“Get up, Fitz. Get up! We have to get out of here. The dragon is stirring and the ice is cracking. He could bring it all down on us. Get up.”
And when I could not, he grasped me by the collar and dragged me, out of the tunnel and into the excavation and up the ramp into the world of light and men.
And when the shepherd-turned-warrior had wearied himself with whetting his blade on the dragon's impervious hide, he fell back from him, sweating and panting. Yet the moment he had breath to curse him, he did so again, saying he would take vengeance times three on the creature that had eaten his entire flock.
At those words, the dragon seemed to waken from his sated sleep. Slower than a sunrise, he lifted his head and opened his eyes. He looked down at the man and his blade, and his great green eyes swirled and whirled. Some say they were like whirlpools in the deep, and that they sucked Herderson's soul down into their depth and made it the dragon's servant. Others say that Herderson stood firm before the dragon's gaze, and it was only when Herderson breathed in the dragon's outblown breath that he became subject to the creature. It is a hard thing to bear true witness to, for those who had gathered to watch Herderson attempt to slay the dragon had come no closer than the edge of his pasture.
Be it his gaze or his breath, it took the man's heart. He suddenly flung aside both shield and sword and cried out, “Forgive me, emerald one, O creature of jewel and flame and truth. I did not perceive what glory and might was yours when I first approached you. Forgive me, and allow me ever after to serve you and sing your praise.”
— “THE TALE OF THE DRAGON'S SLAVE”
The world was a bright white place and cold. I found my feet, got them firmly under me, and remembered how to make them work. From somewhere, Burrich came, to grab my other arm. Then Dutiful, Burrich, and I were staggering and sliding through the dawn light toward the huddled tents. I saw Chade all but running up the hill toward us. At a considerable distance behind him, Thick trudged along. Longwick and his remaining guardsmen were following them. The Wit coterie had tumbled half-dressed from their tent, and stood in the snow, pointing up the hillside and shouting to one another as they pulled on their coats and boots. The Hetgurd warriors stood apart and staring, nodding to one another as if they had expected a doom like this all along. Icefyre's first try at breaking free had felt like a small earthquake, and he continued to make efforts as we hastened away from the excavation. Behind us, we felt as much as heard the dragon shuddering to break free of his icy prison. The cracking ice squeaked and popped and groaned as he fought it. Even so, it seemed to me that each effort was feebler than the first one. Then, when we were halfway down the hill, the creaking of the ice ceased. My Wit-sense of Icefyre remained as strong, but that awareness told me of a creature that had expended tremendous effort and was now on the verge of collapse.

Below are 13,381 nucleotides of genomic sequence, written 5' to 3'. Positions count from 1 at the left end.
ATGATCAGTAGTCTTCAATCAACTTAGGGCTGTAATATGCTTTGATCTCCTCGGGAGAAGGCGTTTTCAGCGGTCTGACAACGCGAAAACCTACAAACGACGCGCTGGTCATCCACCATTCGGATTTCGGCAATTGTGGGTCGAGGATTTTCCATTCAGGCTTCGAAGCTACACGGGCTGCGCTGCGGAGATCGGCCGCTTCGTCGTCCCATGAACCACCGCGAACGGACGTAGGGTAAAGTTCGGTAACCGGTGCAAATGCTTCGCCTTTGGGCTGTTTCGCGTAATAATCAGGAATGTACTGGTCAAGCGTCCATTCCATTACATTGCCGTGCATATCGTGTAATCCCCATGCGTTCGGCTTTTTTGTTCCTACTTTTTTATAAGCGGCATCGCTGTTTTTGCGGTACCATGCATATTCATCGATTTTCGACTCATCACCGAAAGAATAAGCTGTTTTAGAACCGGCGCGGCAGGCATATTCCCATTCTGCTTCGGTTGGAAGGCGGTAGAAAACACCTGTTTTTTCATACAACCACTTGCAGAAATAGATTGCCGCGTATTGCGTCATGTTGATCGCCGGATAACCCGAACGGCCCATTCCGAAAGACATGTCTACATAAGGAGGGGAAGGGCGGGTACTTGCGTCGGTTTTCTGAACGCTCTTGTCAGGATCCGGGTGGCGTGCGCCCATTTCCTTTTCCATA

“It would be ironic,” I panted to Burrich and Dutiful, “if after all these years of longing to die, he finally perished in an attempt to live.”
Burrich snorted. “We all perish in our last attempt to live.”
“What went wrong?” Dutiful demanded. “Why did you wake him instead of just killing him? Did the powder fail? What changed your mind?”
Before I could answer, Chade was upon us. My old mentor stalked toward me, trembling with his outrage. His questions were harsher.
“How could you?” he demanded, his voice shaking with passion as soon as he was within hearing range of me. “How could you betray your own blood that way? You were sent to kill the dragon. What right do you have to decide against that? How could you turn on your family?”
“I haven't turned on my family. I've let the Fool be Forged for the sake of the Farseers,” I said. Speaking that harsh truth aloud, under the bright morning light, suddenly made it real. I had to take a breath. In a quieter voice, I went on. “She's had us watching the puppets, Chade, until we forgot that she was up there, pulling the strings. The Pale Woman wishes the dragon killed, yes. Perhaps if we killed him, she even would have given us back the Fool, but only so that he could witness the destruction of all he'd hoped for. Only so he could witness the end of the Farseer line.”
Heedless of the men who were drawing into hearing range, I lined out my logic for Dutiful and him. In their prolonged silence, I heard them trying my reasoning and finding it sound. Into the silence, I said to Dutiful, “I've broken your promise, and lost you your bride. But I cannot tell you I am sorry to have done so. I fear it would have been a marriage founded on death, and death would be the only fruit of it. For now, at least, we've chosen life. Life for the dragon. And possibly a stronger peace between the Six Duchies and the Out Islands than we could have built on the dragon's death.”